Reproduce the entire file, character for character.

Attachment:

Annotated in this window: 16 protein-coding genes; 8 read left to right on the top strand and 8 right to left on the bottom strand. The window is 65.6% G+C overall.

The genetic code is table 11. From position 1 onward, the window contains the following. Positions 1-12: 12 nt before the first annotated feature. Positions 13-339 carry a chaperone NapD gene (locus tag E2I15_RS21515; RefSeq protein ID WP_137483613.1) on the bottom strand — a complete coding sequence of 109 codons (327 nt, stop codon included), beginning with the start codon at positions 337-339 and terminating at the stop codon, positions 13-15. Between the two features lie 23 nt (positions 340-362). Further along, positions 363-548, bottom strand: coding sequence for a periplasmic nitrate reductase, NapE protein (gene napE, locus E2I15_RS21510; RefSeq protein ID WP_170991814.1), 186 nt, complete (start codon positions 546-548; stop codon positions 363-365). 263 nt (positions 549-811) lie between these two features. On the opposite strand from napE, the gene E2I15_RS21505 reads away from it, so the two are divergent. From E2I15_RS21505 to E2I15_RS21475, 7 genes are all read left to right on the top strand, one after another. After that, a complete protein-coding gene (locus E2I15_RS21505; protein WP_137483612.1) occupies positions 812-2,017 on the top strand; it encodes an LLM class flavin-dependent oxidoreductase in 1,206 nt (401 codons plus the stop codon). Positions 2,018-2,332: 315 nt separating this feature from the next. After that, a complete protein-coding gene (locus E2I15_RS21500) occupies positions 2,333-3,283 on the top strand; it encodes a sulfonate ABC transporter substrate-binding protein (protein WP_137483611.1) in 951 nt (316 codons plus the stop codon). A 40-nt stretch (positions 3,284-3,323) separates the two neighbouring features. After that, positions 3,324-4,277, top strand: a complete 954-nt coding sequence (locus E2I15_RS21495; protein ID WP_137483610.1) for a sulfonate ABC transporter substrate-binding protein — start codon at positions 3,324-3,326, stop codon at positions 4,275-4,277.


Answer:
Annotated in this window: 16 protein-coding genes; 8 read left to right on the top strand and 8 right to left on the bottom strand. The window is 65.6% G+C overall.

The genetic code is table 11. From position 1 onward, the window contains the following. Positions 1-12: 12 nt before the first annotated feature. Positions 13-339 carry a chaperone NapD gene (locus tag E2I15_RS21515; RefSeq protein ID WP_137483613.1) on the bottom strand — a complete coding sequence of 109 codons (327 nt, stop codon included), beginning with the start codon at positions 337-339 and terminating at the stop codon, positions 13-15. Between the two features lie 23 nt (positions 340-362). Further along, positions 363-548, bottom strand: coding sequence for a periplasmic nitrate reductase, NapE protein (gene napE, locus E2I15_RS21510; RefSeq protein ID WP_170991814.1), 186 nt, complete (start codon positions 546-548; stop codon positions 363-365). 263 nt (positions 549-811) lie between these two features. On the opposite strand from napE, the gene E2I15_RS21505 reads away from it, so the two are divergent. From E2I15_RS21505 to E2I15_RS21475, 7 genes are all read left to right on the top strand, one after another. After that, a complete protein-coding gene (locus E2I15_RS21505; protein WP_137483612.1) occupies positions 812-2,017 on the top strand; it encodes an LLM class flavin-dependent oxidoreductase in 1,206 nt (401 codons plus the stop codon). Positions 2,018-2,332: 315 nt separating this feature from the next. After that, a complete protein-coding gene (locus E2I15_RS21500) occupies positions 2,333-3,283 on the top strand; it encodes a sulfonate ABC transporter substrate-binding protein (protein WP_137483611.1) in 951 nt (316 codons plus the stop codon). A 40-nt stretch (positions 3,284-3,323) separates the two neighbouring features. After that, positions 3,324-4,277, top strand: a complete 954-nt coding sequence (locus E2I15_RS21495; protein ID WP_137483610.1) for a sulfonate ABC transporter substrate-binding protein — start codon at positions 3,324-3,326, stop codon at positions 4,275-4,277.